Novel spectroscopic microscope images biological molecular conformations
A spectroscopic microscope has been developed by researchers to gather data on biological conformations faster and more accurately.
Rohit Bhargava and graduate student Yamuna Phal analysing a microscopic image of solid tissue. This photo was taken in February 2020 [credit: L Brian Stauffer, University of Illinois Urbana-Champaign].
Researchers have developed a spectroscopic microscope to enable optical measurements of molecular conformations and orientations in biological samples. The novel measurement technique allows researchers to image biological samples at the microscopic level faster and more accurately. The method was developed at the University of Illinois Urbana-Champaign, US.
“This project is about bringing the study of molecular chirality into the microscopic domain,” said Professor Rohit Bhargava, one of the lead researchers. According to the researchers, molecular chirality refers to the spatial orientation of atoms in molecules or multimolecule assemblies. In biological systems, one molecule may elicit a cellular response, while its mirror image could be inactive or even toxic. While vibrational circular dichroism (VCD) can be employed to help determine a molecule’s chemical structure and orientation, these measurements are time-intensive and could not previously be used to image complex biological systems or solid tissues samples.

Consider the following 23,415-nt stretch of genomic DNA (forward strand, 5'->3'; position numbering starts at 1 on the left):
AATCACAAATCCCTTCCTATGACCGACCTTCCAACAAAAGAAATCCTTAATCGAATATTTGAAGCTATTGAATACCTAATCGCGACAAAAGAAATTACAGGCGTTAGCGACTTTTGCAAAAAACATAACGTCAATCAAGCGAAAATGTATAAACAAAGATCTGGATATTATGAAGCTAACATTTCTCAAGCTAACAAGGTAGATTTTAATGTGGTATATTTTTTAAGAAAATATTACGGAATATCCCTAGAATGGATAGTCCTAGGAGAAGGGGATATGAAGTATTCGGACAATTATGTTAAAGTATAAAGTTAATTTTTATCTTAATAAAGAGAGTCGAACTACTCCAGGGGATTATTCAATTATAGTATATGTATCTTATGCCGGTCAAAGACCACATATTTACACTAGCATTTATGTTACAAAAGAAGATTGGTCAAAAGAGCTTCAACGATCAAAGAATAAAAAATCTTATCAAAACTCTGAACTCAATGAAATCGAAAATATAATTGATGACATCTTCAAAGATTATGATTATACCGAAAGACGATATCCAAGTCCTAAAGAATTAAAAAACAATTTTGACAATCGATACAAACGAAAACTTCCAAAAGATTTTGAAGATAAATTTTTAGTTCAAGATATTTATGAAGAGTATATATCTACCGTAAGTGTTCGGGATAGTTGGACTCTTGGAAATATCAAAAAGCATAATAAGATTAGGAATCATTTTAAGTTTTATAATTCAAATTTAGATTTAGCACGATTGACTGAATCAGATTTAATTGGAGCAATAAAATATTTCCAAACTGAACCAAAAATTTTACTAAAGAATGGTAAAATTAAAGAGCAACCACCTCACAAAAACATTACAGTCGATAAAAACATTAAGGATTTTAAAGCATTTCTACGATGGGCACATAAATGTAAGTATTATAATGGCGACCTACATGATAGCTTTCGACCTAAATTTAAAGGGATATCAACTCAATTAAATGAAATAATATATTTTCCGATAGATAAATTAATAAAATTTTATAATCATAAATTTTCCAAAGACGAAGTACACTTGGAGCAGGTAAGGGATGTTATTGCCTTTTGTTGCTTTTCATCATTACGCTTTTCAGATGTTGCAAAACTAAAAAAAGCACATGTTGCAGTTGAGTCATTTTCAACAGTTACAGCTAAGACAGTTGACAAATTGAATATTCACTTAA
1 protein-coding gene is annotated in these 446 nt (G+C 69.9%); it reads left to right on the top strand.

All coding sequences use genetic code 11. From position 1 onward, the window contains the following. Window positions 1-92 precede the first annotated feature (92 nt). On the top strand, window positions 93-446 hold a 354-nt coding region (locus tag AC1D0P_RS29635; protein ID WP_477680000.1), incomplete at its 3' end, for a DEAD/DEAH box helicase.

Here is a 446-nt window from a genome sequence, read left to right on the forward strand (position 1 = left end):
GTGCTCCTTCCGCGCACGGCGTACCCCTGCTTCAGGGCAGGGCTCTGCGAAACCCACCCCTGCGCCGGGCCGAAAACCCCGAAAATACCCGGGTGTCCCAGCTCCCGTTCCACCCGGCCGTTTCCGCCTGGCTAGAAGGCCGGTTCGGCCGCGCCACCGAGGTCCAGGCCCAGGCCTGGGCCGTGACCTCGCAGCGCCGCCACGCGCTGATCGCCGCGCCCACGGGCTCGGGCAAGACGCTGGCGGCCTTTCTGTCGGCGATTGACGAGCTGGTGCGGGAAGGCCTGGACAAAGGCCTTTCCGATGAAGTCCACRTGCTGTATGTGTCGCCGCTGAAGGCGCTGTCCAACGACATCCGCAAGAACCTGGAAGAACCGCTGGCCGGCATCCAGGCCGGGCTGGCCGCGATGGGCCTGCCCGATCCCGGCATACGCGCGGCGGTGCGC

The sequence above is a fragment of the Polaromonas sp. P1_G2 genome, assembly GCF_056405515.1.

The novel infrared microscope makes imaging of biomolecule chirality possible by accelerating both the acquisition time and improving the signal-to-noise ratio of traditional VCD techniques, the researchers say.
“When you send light down a microscope from a spectrometer, you are essentially throwing away a lot of it,” Bhargava said. “For VCD measurements, you also have to send it through a photoelastic modulator, which changes the polarisation of light to left- or right-handed. At that point, you do not have a lot of light left, which means you have to average your signal for a long time to see just one pixel within an image.”
The researchers achieved rapid and concurrent infrared and VCD measurements by building on the framework of their high performance discrete frequency infrared imaging microscope. Instead of employing a traditional thermal light source, the instrument is built around a quantum cascade laser.
“The laser source motivated the whole design,” said Yamuna Phal, a graduate student researcher. “The QCL source has higher power, which means we can acquire faster measurements. Previously, you could only perform VCD on liquid samples, but we can image solid tissues as well. This was never attempted before because it takes so long to acquire VCD signals in the first place.”
The study was published in Analytical Chemistry.